The Omicron variant pushed Covid-19 daily cases in the U.S. to the highest level in nearly a year, leading to the cancellation of more than 2,000 flights over the holiday weekend and signaling the different kind of threat that the surging new strain poses to the economy and everyday life.
Evidence so far suggests the Omicron variant generally leads to less-severe disease than earlier strains of the virus. But the travel cancellations show how even a milder but rapidly spreading version of Covid-19 can disrupt business activity and people’s plans.
The flight cancellations also raise questions about government policies, potentially putting added pressure on authorities to ease the Covid-19 quarantine guidelines so that workers who aren’t seriously ill can return to their jobs sooner.
This weekend, the seven-day average of Covid-19 cases eclipsed the peak set during the Delta variant’s earlier march through the country.
The average of Covid-19 cases reached 184,802 as of Saturday, according to a Wall Street Journal analysis of Johns Hopkins University data. U.S. hospitalizations have been increasing throughout the month. The last time the seven-day average of reported cases was higher was on Jan. 21, when the U.S. was coming off the peak of the winter surge.
In Europe, France passed 100,000 daily new infections for the first time on Saturday. In the U.K., where the Omicron variant has become dominant, infections also hit a new high in recent days.
Ahead of the holiday weekend, the Centers for Disease Control and Prevention revised its isolation and quarantine guidelines for healthcare workers who contract the virus—allowing them to go back to work in seven days, instead of 10 days, following a negative test.
In New York state, critical workers—including those in education, healthcare, transportation, grocery stores and sanitation—who test positive for the virus can now conditionally return to work after five days under a Christmas Eve decision by
Gov. Kathy Hochul,
Airline executives have asked the CDC to relax the quarantine period for workers to deal with staffing shortages. The CDC declined to comment on their request, and the White House referred a request for comment to the CDC.
chief medical adviser, said in a televised interview that data out of South Africa and the United Kingdom suggests the Omicron variant poses less risk of serious illness than previous strains.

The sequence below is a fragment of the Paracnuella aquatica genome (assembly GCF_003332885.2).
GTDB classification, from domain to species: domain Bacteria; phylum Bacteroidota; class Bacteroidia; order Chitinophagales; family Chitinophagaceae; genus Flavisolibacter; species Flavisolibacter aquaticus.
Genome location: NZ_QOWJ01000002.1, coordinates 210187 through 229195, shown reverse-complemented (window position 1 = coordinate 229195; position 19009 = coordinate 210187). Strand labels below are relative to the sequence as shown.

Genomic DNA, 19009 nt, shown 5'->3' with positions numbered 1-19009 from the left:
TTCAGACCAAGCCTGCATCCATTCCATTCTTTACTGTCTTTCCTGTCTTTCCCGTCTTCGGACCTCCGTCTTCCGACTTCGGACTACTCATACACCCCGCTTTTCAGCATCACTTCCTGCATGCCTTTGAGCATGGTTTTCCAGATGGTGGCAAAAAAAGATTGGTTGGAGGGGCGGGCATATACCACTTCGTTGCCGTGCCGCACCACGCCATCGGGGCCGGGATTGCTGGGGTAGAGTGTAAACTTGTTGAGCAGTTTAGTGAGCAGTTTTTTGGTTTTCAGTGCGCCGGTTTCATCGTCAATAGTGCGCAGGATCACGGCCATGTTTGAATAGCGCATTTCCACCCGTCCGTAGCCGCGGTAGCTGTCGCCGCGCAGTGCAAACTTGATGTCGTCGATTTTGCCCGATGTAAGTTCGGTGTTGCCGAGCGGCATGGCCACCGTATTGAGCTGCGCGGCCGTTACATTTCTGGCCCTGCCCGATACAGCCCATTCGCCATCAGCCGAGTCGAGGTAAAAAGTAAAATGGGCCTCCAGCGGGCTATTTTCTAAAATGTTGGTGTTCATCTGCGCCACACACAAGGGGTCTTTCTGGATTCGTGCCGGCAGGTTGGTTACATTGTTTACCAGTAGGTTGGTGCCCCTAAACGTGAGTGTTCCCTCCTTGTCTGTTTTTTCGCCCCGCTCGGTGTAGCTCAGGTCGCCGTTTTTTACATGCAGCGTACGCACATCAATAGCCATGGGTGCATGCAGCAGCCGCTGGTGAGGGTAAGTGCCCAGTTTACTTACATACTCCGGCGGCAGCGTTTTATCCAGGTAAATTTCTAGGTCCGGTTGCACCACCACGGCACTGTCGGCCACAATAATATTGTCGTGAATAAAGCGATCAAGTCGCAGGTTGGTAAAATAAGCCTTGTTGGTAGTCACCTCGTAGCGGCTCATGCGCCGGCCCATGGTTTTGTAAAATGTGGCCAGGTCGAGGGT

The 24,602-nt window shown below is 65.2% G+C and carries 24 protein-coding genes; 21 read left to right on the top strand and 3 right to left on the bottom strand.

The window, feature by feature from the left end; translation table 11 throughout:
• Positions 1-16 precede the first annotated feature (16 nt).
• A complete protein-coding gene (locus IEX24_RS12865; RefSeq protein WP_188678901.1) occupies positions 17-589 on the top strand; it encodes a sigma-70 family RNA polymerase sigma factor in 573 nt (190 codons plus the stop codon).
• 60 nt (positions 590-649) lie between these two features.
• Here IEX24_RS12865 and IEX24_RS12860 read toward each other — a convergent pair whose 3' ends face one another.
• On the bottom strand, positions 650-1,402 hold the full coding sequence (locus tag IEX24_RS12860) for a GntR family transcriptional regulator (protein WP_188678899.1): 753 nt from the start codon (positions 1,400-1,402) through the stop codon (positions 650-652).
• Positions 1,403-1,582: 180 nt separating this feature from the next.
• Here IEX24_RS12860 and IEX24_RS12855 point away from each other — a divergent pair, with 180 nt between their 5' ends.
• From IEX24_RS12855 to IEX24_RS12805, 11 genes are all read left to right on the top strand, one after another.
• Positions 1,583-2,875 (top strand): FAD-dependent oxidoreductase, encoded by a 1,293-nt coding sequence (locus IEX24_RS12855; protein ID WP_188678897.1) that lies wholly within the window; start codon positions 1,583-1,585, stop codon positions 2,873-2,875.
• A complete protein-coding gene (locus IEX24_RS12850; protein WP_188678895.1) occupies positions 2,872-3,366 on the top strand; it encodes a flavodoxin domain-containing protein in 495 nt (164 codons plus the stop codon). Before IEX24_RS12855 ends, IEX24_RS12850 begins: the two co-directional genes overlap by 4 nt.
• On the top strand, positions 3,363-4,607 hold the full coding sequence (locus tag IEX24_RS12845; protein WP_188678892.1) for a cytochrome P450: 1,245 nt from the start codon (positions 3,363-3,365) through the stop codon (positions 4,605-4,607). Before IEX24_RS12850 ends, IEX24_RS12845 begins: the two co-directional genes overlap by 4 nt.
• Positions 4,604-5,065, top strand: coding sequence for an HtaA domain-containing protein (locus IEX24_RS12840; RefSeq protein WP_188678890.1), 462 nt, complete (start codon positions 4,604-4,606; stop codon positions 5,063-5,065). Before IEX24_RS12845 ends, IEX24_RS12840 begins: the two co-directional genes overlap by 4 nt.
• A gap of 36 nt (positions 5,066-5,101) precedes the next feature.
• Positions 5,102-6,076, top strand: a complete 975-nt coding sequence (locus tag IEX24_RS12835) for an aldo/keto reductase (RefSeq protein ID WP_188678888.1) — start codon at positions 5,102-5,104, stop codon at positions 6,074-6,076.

Even so, Dr. Fauci said U.S. officials are focused on ensuring there were enough staff and resources to make sure “we don’t get an overrun on hospitals.”
“The president’s multipart component of the response is to make sure that we have adequate backup for hospitals with military personnel, doctors, nurses and other healthcare providers, making sure that there is enough [personal protective equipment] and that if needed, there’s enough ventilators in the national strategic stockpile,” Dr. Fauci said in an appearance on ABC’s “This Week with George Stephanopoulos” that aired Sunday.
He said the administration is particularly concerned about the variant’s impact on the tens of millions of Americans who are unvaccinated and more vulnerable to the virus.
Hospitalizations have been rising throughout this month. As of Sunday, the seven-day average of patients in American hospital beds with confirmed and suspected Covid-19 cases—including the Omicron and Delta variants—was above 71,000, according to the latest data posted by the U.S. Department of Health and Human Services.
That is up nearly 19,000 from a month ago but lower than late August and early September when federal data reported more than 100,000 patients were hospitalized.
Airlines scrubbed more than 2,000 U.S. flights over the course of the holiday weekend, including over 1,200 Sunday, according to FlightAware, a flight tracking site.
Some 5.4 million people passed through U.S. airport security checkpoints Thursday, Friday and on Christmas Day, compared with 2.6 million during the same three weekdays last year and 7.6 million during the same period in 2019, according to the Transportation Security Administration.